March 20th, 2017
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Follow Up After a Trade Show to get Ahead
Anyone who’s ever attended a trade show knows that a lot of time, money, and work goes into it. The success of a trade show is not determined by one factor alone; in fact, to get the most out of a trade show, companies need more than an eye-catching custom trade show booth design – they need a solid strategy from start to finish. And while it’s undeniably important to attract prospective clients to your booth, engage and build rapport with them, determine their needs (and how your business can satisfy them), and collect their information, this effort is wasted if you don’t take the time to do a proper follow-up after the show.
More often than not, companies are so focused on obtaining leads that they simply fail to turn them into anything more – according to a study conducted by the Center for Exhibition Industry Research (CEIR), 80% of trade show leads never end up hearing from the company that worked so hard to pitch to them.
Remember, Leads Are Time Sensitive
Following-up with leads starts right there on the trade show floor. This isn’t to say that you should fire off an email to them while they’re still within earshot – instead, you should take a few moments to make detailed notes about what they were interested in and when they’re looking to buy. Have your team assess whether or not they’re a hot lead (someone you need to follow up with within 48 hours) or a cold lead (someone who’s interested, but needs more time). Doing so allows you to make sure that the most interested parties are contacted first.
Decide on Your Follow-Up Tools
Understanding how you plan on following-up with your leads is just as important as getting them in the first place. Knowing the tools that you plan on using allows you to accurately gauge what resources you’ll need to follow-up with everyone within your scheduled timeline. Follow-up methods include the following:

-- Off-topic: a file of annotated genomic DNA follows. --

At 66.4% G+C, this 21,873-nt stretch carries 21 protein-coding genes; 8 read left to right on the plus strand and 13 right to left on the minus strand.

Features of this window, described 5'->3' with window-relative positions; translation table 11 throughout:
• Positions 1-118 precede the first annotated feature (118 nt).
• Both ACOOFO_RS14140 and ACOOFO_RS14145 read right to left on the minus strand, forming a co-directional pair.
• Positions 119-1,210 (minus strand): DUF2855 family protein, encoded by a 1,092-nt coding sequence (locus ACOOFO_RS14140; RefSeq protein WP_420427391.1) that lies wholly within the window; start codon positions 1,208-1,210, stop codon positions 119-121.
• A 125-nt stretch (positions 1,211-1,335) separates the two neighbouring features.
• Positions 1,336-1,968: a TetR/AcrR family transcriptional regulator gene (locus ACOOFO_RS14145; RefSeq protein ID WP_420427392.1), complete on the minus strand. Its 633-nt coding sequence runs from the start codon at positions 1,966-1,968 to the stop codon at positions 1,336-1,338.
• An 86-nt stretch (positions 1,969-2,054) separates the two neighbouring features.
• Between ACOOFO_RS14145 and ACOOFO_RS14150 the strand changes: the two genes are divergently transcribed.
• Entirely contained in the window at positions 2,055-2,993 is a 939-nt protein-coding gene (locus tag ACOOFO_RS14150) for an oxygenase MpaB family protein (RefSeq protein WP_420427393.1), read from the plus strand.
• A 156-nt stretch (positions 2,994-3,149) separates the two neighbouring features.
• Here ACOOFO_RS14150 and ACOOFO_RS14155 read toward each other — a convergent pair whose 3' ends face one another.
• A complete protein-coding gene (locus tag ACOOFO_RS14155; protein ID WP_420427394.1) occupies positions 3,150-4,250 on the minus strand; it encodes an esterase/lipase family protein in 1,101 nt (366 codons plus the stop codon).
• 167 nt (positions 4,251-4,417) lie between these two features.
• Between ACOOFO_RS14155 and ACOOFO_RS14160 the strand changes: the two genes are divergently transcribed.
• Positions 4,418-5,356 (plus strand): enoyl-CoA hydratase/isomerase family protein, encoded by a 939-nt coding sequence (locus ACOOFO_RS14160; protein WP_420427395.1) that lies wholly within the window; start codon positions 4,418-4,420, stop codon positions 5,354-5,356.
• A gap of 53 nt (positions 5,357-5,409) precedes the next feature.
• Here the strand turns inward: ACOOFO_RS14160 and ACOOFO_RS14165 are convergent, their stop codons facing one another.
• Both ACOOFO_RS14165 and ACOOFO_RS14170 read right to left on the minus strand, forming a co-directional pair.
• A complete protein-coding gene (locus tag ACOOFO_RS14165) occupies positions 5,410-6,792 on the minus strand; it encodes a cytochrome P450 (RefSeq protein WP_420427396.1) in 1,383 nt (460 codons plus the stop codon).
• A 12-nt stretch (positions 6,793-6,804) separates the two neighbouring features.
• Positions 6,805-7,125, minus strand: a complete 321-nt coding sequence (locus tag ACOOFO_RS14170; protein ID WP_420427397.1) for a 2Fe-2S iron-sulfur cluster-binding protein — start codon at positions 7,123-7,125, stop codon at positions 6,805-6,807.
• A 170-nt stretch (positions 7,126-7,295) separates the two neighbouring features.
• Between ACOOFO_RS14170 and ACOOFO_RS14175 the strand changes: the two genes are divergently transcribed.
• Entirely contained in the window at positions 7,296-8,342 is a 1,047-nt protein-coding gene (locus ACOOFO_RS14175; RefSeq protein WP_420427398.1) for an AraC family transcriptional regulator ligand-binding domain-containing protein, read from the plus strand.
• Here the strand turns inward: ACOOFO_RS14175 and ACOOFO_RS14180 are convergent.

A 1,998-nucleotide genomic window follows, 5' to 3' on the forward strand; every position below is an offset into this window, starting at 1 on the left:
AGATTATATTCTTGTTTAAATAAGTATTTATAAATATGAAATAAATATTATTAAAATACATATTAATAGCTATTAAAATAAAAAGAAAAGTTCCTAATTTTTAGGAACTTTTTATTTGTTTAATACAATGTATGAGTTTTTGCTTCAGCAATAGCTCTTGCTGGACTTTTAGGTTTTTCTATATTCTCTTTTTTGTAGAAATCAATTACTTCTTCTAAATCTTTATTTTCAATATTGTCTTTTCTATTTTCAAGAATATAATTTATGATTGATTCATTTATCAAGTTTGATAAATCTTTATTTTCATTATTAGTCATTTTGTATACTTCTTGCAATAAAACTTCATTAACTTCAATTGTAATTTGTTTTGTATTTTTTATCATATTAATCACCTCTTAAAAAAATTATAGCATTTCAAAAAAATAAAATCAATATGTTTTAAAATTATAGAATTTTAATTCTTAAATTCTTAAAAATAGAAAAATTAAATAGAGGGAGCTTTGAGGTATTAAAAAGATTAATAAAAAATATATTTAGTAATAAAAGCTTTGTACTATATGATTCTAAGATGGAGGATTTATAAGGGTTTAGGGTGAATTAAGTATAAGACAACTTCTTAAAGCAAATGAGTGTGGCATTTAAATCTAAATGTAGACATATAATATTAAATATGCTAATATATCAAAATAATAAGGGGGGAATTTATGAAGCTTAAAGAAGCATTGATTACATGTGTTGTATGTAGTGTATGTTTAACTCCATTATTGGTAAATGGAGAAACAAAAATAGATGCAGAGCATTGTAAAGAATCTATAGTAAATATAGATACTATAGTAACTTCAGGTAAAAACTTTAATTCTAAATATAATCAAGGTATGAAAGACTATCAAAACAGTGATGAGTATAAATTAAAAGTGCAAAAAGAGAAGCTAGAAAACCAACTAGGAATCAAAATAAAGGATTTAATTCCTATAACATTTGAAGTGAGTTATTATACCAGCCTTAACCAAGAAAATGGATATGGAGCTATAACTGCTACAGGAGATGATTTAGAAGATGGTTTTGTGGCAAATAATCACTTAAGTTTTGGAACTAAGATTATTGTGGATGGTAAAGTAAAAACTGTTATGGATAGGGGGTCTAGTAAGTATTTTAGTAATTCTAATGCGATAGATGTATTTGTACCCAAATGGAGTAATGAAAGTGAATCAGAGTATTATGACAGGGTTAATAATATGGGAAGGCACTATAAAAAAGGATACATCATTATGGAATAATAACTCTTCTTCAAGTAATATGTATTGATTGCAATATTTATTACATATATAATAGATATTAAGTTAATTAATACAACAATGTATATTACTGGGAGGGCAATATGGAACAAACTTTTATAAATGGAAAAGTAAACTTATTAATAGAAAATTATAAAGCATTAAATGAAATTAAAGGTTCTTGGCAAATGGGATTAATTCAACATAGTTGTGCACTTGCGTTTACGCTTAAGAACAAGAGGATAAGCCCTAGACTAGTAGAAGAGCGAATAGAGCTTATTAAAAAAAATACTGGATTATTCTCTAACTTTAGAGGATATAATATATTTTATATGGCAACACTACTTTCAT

- Phone call (time consuming, but well worth it for relationship building)
- Email (this process can begin on the show floor, and using a good CRM product can allow you to customize each email quickly)
- Mail package (this could include catalogues, branded swag, and price sheets. Best to have these made up prior to you attending the show so they can be sent out without delay)
Determine Your Communication Timeline
Many entrepreneurs – especially those new to the trade show scene – struggle with when they should follow-up with the leads they got at the show, and not just the initial contact. There are four critical windows during which you should reach out to your leads after the show:
- One or two days after the show, send a simple email to your lead thanking them for taking the time to speak to you or your team. This applies to both hot and cold leads.
- In the two weeks following the show, set aside time to call your leads to schedule a face to face meeting, starting with your hottest leads. This will be easy to do if you took the time to classify them at the show.
- Two to three months after the show, organize a corporate event (like an open house, a lecture, or even a wine and cheese night) and invite your leads to attend.
- Between six and twelve months after the show, send your leads special promotions or discounts to earn their business.
It’s important to evaluate the financial benefit of attending a trade show after it’s all said and done. When you factor in the cost of your booth and your travel and accommodation expenses, the number of new clients acquired or sales attributable to the show should leave your company in a better place financially than if you didn’t attend the show at all.
Determining the return on investment (ROI) can be different from one company to the next; company A might simply have a goal to acquire 100 new clients in a given geographic market, while company B might want to clear out aging inventory by offering huge discounts to attendees. Whatever your metric is, you and your team need to understand the objective for attending the show and how your company performed against that objective. That means holding your team accountable for following up with their leads and analyzing their efforts throughout the year.